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With all the technology that surrounds us these days, it has become common to back things up in the cloud.  We do that here on the farm to protect our important data. But some nights we prefer to rely on good old fashioned Mother Nature to back us up as we try protect our tender fruit blooms from frost.  And clouds, real clouds, not those virtual clouds, can make a huge difference.

Clouds and blooms

The best way to describe why clouds make a difference at night is the same as when we all go to bed in the winter.  We can lie on top of the covers and we get chilled, if not downright cold.  Why?  Because we are radiating our body heat away from us and there is nothing to stop the loss.  If the air around us is cold, we get cold.  But crawl under a soft down comforter and we warm up right away.  That comforter reflects and traps our body heat and helps to keep us warm.

On a cold, clear night those tender fruit blossoms are in the same predicament.  They are lying out there on top of the covers and they are radiating heat to outer space.  There is nothing between them and the black, frigid depths of the universe and their temperature drops.  If the air around them is warm, then they can stay warm by getting heat from that air, but if that air mass is cold, then they can freeze.  Brrrrrr.  It gives me chills to even think about it.

With our wind machines we try to mix warm air that has risen above the trees with the cold, dense air that has settled around the blooms.  We are attempting to keep those blooms warm with that warmer air.  But a wind machine isn’t a down comforter.  And it can only do so much.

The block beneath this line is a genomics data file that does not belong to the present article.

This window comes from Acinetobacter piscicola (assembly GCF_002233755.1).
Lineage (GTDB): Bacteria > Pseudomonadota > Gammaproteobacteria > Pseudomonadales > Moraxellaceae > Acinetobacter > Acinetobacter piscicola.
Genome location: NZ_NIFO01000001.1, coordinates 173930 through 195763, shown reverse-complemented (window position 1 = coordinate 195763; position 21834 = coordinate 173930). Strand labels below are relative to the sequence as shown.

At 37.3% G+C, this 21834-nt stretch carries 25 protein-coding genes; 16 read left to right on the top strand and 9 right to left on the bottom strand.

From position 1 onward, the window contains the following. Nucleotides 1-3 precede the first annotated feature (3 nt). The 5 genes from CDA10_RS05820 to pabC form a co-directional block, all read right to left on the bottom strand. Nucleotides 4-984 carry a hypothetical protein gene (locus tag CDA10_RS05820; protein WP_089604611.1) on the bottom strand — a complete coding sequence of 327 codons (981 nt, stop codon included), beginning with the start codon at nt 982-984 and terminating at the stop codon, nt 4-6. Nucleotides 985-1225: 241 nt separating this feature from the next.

This is where  clouds make a difference.  As they move over the trees, they act like that comforter.  They trap the heat that the blooms and the ground are giving off and reflect that heat back down.  They help to keep the trees all snuggly and warm.

This may seem pretty esoteric.  How can a cloud really do that?  It doesn’t envelop the trees like a comforter.  But on a cold clear night I have watched temperatures jump by six degrees within minutes as the edge of a cloud moves overhead.  And that is real.  And crucial on a cold night.

I was up babysitting trees this past Wednesday night.  At dusk the sky cleared, the wind settled, and the temperatures plummeted as cold air settled in around the trees.  During the day we were at 60 degrees, but by 10 p.m. the temperatures had dropped to 26-28 degrees around the trees – temperatures that will freeze those tender buds.  I was scrambling to turn on wind machines to mix the warm air above into that cold air.  The machines were helping, but it looked like it would be a long night.   It would be nine hours before the light of sun warmed things up again and stopped that heat loss to outer space.

And then a cloud bank appeared to the west and started to move overhead.  In a matter of ten minutes the temperatures rebounded to 36-38 degrees.  Well above that feared freezing mark and well above what our wind machines were gaining.  I paused in my scramble to turn on machines and as the clouds thickened, I reversed direction and started to turn off machines that were no longer needed.  Those clouds stayed over us all night and kept temperatures above freezing until right at dawn.  As they left, I turned wind machines back on as temperatures dropped back into the high 20’s.  But we only needed them for less than an hour and the buds seemed to have made it through another nail biting night.

Thank you to those down comforter clouds for backing us up in such a real way.  We will keep our important data in the cloud, but our most important things, our blooms, we will hope to keep warm under the cloud.

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